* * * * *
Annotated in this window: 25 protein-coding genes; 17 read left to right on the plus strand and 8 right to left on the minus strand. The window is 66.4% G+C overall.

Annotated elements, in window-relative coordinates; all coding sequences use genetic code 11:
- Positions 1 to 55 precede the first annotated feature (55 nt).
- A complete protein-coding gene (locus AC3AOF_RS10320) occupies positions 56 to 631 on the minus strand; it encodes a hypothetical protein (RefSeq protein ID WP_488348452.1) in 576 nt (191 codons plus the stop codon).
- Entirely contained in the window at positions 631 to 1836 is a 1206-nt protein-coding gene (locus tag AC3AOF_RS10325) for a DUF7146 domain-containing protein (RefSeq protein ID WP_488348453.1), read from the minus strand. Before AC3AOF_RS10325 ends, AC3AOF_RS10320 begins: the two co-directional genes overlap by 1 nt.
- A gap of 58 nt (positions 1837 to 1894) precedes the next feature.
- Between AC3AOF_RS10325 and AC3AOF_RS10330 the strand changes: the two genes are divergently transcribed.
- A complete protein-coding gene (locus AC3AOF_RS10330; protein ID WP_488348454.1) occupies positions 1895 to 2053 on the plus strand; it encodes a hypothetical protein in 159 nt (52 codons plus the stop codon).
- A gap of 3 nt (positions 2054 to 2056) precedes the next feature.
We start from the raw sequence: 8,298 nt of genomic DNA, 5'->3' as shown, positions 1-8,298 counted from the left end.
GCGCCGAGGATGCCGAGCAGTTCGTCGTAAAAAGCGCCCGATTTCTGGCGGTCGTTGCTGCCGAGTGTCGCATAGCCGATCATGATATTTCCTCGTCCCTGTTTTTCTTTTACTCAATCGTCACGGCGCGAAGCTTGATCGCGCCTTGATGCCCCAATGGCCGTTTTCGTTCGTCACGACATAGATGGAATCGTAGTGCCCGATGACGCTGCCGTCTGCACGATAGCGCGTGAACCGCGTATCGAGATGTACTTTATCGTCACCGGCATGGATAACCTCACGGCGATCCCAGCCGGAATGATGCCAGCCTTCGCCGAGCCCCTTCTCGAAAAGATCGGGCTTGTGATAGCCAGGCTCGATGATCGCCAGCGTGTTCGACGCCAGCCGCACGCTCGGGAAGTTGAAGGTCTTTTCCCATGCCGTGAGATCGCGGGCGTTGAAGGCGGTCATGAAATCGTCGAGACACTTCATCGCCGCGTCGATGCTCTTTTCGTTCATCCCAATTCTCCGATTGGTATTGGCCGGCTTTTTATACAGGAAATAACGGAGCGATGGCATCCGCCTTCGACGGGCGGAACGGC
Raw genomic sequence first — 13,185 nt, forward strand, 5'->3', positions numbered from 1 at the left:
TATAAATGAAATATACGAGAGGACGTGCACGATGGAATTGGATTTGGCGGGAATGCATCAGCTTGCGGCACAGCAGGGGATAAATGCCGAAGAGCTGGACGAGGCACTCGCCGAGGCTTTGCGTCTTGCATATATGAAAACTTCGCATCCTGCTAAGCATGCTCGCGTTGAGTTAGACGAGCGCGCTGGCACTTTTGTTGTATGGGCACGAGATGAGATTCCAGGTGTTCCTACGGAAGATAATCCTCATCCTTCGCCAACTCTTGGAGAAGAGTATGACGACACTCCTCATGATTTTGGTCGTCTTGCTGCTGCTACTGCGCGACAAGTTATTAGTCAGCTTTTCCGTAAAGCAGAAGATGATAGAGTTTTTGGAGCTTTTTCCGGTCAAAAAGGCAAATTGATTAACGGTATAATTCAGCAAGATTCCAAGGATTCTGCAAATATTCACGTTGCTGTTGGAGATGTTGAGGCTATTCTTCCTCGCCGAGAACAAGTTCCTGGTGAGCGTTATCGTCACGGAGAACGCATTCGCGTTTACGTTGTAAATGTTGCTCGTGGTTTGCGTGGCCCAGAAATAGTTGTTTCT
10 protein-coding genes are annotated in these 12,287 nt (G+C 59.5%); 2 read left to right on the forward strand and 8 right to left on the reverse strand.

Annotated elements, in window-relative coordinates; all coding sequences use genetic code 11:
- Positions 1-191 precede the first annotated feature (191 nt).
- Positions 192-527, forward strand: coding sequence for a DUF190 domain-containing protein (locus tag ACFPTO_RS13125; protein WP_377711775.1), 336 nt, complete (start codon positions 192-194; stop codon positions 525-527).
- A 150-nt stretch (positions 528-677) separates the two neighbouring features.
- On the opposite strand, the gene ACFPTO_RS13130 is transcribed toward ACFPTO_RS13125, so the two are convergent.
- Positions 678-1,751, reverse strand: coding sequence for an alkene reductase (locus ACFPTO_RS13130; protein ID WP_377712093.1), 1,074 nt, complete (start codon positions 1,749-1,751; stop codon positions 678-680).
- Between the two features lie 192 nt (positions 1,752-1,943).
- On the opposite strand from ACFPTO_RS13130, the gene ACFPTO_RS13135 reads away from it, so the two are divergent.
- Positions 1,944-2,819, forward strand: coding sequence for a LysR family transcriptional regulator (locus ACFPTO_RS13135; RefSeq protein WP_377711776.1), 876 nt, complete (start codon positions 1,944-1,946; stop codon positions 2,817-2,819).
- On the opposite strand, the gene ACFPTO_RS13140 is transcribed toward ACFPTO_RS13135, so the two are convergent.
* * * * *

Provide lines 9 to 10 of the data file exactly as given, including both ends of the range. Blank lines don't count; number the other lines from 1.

- A gap of 3 nt (positions 2054 to 2056) precedes the next feature.
We start from the raw sequence: 8,298 nt of genomic DNA, 5'->3' as shown, positions 1-8,298 counted from the left end.